# From IQ signal to FM modulated carrier, how its done?

I am trying to comprehend GMSK modulation/demodulation. IQ samples are being phase keying is such a way that after multiplying them by complex carrier and sum both I and Q together, there is FM modulation. I don't understand how its being done. I guess it must be trigonometry but can someone explain me how phase changes in IQ result in frequency changes in HF signal?

• no, there's no FM modulation, in general. Only if the Baseband (which is what IQ are, together) contained an FM-modulated signal to begin with. I think you'll really want to understand complex baseband first before diving into GMSK/OQPSK terrain, so: Marc Lichtman runs pysdr.org, and you're exactly the kind of person he'd like to educate :) Start with chapter 1, chapter 2 and 3 will explain exactly how this IQ stuff gives you a way to define the HF signal, and chapter 4 is what you need to know to understand GMSK! Feb 25, 2021 at 9:09
• (it doesn't cover GMSK itself, since that is a bit hardish to understand on a useful level if you're not yet used to both linear modulation schemes like QPSK as well as FSK, and is kind of a special case of both.) I'll say that your question is good, but it's very broad: It takes our students multiple lectures to "get there", so pointing you to a nice-to-read-and-understand resource is probably better than trying to boil down that amount of knowledge to an answer. Feb 25, 2021 at 9:11
• @MarcusMüller GMSK is an FM modulation as a form of FSK Feb 25, 2021 at 13:13

The solution to this is realizing the relationship between frequency and phase:

$$\omega(t) = \frac{d\phi(t)}{dt}$$

Where $$\omega(t)= 2\pi f(t)$$ is the instantaneous frequency in radians/sec as a function of time ($$f(t)$$ is the frequency in Hz), and $$\phi(t)$$ is the instantaneous phase in radians as a function of time. So by such definition, a linear change in phase represents a step change in frequency. This is exactly how we can use vector modulators as frequency translators (and equivalently single-sideband modulators). A rotating phasor on the IQ plane, if rotating at a constant rate represents either a positive or negative frequency depending on the direction of rotation. So with FSK using two frequency symbols we get positive and negative rotating phasors. The frequency realized is the rate of that rotation (cycles/sec).

Starting with MSK, which is a subset of FSK, and specifically the minimum frequency shift between the two FSK tones such that the two signals are orthogonal, for this we rotate the phase 90° over one symbol duration, such that the direction of rotation determines if a one or zero was transmitted. The reason for 90° is this results in the minimum spacing of the two frequency tones as first described (hence MSK). If we rotated further within the same time of a symbol period this would result in a higher frequency and thus increase the spacing between the tones (as in generalized FSK). Below shows the phase diagram of rotation versus symbol "1" or "0". If we continued to send a long series of either symbol, it is quite clear that we are transmitting either a positive or negative frequency (relative to a central carrier frequency, so basically one of two possible tones: FSK).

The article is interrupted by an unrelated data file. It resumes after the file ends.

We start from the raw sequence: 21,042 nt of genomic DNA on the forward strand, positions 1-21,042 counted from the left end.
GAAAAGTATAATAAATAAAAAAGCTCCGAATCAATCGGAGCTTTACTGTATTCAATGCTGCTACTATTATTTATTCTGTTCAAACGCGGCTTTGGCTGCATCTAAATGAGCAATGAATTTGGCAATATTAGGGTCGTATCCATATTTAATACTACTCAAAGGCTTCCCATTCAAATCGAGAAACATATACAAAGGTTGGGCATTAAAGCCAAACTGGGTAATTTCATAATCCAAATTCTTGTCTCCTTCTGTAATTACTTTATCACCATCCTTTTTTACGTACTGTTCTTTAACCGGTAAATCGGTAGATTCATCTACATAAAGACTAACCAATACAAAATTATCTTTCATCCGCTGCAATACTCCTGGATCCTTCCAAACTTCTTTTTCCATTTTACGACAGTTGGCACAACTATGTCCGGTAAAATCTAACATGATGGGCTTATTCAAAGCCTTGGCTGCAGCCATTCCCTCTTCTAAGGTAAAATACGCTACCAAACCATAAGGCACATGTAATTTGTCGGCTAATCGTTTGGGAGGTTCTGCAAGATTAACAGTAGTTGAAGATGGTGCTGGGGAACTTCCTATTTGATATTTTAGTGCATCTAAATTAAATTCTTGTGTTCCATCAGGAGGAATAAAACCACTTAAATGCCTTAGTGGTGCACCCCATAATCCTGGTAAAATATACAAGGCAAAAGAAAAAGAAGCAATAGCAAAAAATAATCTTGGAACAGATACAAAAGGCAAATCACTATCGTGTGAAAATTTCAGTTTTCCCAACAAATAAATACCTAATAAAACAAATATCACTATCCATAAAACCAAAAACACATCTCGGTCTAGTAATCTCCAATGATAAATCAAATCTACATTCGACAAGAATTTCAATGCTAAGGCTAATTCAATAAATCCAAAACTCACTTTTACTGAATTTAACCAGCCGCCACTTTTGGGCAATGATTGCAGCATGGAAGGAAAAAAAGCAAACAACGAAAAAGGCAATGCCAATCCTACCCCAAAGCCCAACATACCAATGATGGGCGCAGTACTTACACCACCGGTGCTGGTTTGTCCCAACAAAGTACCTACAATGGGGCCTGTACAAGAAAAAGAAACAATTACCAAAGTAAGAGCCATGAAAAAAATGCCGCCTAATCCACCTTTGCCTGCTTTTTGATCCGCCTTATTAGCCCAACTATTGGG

When we transmit a series of symbols the frequency shift keying that is occurring is clear from the relationship between phase and frequency:

The sharp transition in frequency as a step is what creates a high spectral occupancy (sharp edges create high frequencies, consider all the spectral components of a square wave). By rounding these edges we minimize the spectral occupancy, and Gaussian Minimum Shift Keying specifically replaces the straight phase slopes with a Gaussian filtered transition (see diagram below). So the phase starts out slowly at the beginning of the symbol, reaches maximum rate mid way and then terminates slowly at the end where a possible otherwise abrupt direction change could occur. You can make a very simple (no multipliers so can be done in a micro-controller) GMSK modulator using a Gaussian Filter on the Frequency Control Word input to an NCO which is otherwise connected to the data stream (and similarly with a VCO in the analog world). (This is actually what I was getting at with this question: Simplest All Digital GMSK Modulator which can be combined with this solution for the simple no-multiplier Gaussian filter: Gaussian FIR filter with no multipliers?). The GMSK phase and frequency diagrams below further and most immediately shows how this is a form of FM modulation.